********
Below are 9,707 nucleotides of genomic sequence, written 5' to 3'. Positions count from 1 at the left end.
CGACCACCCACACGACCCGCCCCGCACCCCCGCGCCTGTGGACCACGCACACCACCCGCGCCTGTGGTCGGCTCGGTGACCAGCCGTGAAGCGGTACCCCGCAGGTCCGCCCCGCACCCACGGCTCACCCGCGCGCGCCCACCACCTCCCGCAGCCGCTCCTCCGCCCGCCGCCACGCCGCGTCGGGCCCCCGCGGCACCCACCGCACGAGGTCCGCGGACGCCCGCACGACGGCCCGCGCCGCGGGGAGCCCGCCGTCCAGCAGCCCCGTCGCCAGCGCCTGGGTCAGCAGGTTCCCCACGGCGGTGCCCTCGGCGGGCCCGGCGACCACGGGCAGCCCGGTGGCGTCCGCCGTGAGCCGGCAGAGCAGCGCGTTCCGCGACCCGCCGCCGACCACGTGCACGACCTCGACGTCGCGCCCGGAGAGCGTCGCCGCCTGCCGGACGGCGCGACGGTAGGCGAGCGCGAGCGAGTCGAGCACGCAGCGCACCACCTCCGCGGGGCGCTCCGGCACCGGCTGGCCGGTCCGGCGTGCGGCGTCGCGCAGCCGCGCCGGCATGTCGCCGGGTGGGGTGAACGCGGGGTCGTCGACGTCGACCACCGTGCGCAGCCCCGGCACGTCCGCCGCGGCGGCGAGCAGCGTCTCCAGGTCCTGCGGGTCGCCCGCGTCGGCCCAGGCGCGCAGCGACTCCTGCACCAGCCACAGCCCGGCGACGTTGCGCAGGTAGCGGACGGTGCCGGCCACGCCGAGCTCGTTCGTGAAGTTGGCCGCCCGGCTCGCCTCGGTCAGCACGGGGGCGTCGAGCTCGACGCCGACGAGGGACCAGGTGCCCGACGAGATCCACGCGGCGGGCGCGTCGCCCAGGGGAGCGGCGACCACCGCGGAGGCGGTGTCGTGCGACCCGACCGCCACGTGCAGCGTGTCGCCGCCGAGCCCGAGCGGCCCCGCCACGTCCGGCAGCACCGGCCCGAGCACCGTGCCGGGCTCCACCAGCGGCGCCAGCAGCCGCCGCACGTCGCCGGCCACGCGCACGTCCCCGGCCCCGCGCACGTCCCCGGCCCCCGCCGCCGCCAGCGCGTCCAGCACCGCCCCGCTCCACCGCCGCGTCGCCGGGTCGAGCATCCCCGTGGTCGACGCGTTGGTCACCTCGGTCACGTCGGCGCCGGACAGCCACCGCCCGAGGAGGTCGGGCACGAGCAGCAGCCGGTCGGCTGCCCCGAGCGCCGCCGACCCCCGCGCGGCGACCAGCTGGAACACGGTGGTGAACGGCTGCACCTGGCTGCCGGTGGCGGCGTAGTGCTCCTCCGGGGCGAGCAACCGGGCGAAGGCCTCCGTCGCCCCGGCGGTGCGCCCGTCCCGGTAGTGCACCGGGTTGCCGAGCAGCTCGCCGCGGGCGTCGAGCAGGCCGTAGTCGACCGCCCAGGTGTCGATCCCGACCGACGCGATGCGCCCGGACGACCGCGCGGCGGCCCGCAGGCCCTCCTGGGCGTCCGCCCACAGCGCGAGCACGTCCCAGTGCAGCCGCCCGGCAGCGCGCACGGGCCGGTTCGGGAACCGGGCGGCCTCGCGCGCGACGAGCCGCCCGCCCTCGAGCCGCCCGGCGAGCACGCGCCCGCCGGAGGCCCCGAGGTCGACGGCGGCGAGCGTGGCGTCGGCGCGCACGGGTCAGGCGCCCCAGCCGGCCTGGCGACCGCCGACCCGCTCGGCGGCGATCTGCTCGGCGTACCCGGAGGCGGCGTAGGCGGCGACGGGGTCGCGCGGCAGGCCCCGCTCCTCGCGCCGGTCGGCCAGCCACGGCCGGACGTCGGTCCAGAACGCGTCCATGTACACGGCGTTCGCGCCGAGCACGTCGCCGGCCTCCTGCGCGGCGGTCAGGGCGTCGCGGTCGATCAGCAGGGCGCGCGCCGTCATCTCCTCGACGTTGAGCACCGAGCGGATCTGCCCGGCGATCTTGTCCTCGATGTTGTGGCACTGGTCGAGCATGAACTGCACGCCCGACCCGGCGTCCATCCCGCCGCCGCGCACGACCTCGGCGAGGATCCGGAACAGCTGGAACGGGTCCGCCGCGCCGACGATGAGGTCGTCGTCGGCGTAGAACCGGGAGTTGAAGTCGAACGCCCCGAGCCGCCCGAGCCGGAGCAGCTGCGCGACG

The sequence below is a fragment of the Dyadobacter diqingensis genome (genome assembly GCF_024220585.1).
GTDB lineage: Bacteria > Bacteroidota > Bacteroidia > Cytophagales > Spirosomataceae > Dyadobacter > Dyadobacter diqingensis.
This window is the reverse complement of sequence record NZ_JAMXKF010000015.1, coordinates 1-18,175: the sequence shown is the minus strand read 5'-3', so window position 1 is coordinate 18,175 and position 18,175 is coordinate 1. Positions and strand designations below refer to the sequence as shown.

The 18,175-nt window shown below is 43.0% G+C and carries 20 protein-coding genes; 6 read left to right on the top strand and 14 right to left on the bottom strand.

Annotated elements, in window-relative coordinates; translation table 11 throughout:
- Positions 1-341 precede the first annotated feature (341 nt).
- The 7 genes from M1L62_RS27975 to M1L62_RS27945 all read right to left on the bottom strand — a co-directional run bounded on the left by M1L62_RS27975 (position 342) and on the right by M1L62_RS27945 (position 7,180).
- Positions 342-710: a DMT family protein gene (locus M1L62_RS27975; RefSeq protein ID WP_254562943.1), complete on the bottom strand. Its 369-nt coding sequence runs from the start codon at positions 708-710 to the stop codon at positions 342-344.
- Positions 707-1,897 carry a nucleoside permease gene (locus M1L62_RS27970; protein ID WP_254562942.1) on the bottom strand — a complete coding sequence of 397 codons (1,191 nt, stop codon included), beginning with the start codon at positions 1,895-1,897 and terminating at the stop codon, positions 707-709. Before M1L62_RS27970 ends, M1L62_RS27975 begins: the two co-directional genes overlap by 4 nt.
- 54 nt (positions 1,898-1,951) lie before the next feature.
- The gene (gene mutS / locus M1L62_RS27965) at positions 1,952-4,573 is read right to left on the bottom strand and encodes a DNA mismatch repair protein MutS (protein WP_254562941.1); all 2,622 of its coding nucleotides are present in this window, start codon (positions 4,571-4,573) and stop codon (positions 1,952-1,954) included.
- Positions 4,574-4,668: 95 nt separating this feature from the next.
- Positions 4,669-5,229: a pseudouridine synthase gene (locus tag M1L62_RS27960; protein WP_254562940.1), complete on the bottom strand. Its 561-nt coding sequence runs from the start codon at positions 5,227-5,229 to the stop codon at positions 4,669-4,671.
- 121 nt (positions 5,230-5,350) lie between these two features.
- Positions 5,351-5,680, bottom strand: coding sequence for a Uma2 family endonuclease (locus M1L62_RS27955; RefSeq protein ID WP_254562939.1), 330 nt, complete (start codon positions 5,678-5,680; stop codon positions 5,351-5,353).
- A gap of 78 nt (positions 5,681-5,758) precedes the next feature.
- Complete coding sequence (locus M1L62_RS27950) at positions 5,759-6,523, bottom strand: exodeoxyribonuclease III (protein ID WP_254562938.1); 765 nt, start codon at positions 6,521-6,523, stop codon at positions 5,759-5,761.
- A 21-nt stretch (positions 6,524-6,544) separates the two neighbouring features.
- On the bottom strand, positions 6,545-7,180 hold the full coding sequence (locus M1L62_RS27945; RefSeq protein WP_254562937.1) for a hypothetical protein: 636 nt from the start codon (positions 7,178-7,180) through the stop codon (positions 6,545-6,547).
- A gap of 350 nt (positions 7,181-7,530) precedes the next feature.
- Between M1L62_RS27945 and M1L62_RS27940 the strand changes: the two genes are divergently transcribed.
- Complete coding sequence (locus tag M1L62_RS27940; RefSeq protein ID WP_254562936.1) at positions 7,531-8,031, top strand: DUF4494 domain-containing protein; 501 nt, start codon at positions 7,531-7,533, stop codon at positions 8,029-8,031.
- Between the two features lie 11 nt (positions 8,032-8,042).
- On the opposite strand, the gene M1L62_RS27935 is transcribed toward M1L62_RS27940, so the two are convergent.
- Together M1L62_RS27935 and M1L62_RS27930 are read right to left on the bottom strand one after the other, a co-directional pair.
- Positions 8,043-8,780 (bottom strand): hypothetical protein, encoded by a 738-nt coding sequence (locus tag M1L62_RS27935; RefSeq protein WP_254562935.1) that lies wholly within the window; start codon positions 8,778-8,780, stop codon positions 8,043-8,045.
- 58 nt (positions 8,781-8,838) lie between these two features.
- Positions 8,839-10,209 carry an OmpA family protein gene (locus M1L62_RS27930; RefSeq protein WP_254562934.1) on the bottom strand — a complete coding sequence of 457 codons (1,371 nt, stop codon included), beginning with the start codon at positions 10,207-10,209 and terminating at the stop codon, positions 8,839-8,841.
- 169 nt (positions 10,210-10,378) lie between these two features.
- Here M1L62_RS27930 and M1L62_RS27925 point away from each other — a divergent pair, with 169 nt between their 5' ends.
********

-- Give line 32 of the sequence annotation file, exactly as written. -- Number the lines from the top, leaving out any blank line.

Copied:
- Here M1L62_RS27930 and M1L62_RS27925 point away from each other — a divergent pair, with 169 nt between their 5' ends.